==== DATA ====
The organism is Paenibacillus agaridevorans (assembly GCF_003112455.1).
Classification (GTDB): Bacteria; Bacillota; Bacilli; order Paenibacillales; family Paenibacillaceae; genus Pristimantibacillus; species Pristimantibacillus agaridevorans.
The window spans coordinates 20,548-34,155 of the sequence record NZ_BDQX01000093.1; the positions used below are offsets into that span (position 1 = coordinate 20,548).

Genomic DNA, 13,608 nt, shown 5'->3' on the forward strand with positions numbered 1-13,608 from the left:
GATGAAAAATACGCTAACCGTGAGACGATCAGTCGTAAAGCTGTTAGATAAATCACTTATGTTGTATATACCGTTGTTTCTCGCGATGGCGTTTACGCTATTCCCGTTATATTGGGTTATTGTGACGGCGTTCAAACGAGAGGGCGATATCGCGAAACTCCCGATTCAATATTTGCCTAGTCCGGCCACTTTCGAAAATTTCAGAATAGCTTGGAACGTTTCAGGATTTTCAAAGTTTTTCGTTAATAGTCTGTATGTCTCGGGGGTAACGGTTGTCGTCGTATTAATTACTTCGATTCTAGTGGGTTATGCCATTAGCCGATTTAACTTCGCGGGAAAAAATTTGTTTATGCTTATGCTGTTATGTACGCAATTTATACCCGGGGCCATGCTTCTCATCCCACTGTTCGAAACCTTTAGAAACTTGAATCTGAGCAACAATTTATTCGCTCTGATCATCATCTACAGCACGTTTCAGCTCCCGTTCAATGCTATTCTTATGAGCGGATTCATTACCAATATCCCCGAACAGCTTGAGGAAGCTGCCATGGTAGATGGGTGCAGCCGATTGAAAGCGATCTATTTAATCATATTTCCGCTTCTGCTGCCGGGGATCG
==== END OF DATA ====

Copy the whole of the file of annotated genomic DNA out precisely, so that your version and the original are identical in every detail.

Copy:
The organism is Paenibacillus agaridevorans (assembly GCF_003112455.1).
Classification (GTDB): Bacteria; Bacillota; Bacilli; order Paenibacillales; family Paenibacillaceae; genus Pristimantibacillus; species Pristimantibacillus agaridevorans.
The window spans coordinates 20,548-34,155 of the sequence record NZ_BDQX01000093.1; the positions used below are offsets into that span (position 1 = coordinate 20,548).

Genomic DNA, 13,608 nt, shown 5'->3' on the forward strand with positions numbered 1-13,608 from the left:
GATGAAAAATACGCTAACCGTGAGACGATCAGTCGTAAAGCTGTTAGATAAATCACTTATGTTGTATATACCGTTGTTTCTCGCGATGGCGTTTACGCTATTCCCGTTATATTGGGTTATTGTGACGGCGTTCAAACGAGAGGGCGATATCGCGAAACTCCCGATTCAATATTTGCCTAGTCCGGCCACTTTCGAAAATTTCAGAATAGCTTGGAACGTTTCAGGATTTTCAAAGTTTTTCGTTAATAGTCTGTATGTCTCGGGGGTAACGGTTGTCGTCGTATTAATTACTTCGATTCTAGTGGGTTATGCCATTAGCCGATTTAACTTCGCGGGAAAAAATTTGTTTATGCTTATGCTGTTATGTACGCAATTTATACCCGGGGCCATGCTTCTCATCCCACTGTTCGAAACCTTTAGAAACTTGAATCTGAGCAACAATTTATTCGCTCTGATCATCATCTACAGCACGTTTCAGCTCCCGTTCAATGCTATTCTTATGAGCGGATTCATTACCAATATCCCCGAACAGCTTGAGGAAGCTGCCATGGTAGATGGGTGCAGCCGATTGAAAGCGATCTATTTAATCATATTTCCGCTTCTGCTGCCGGGGATCG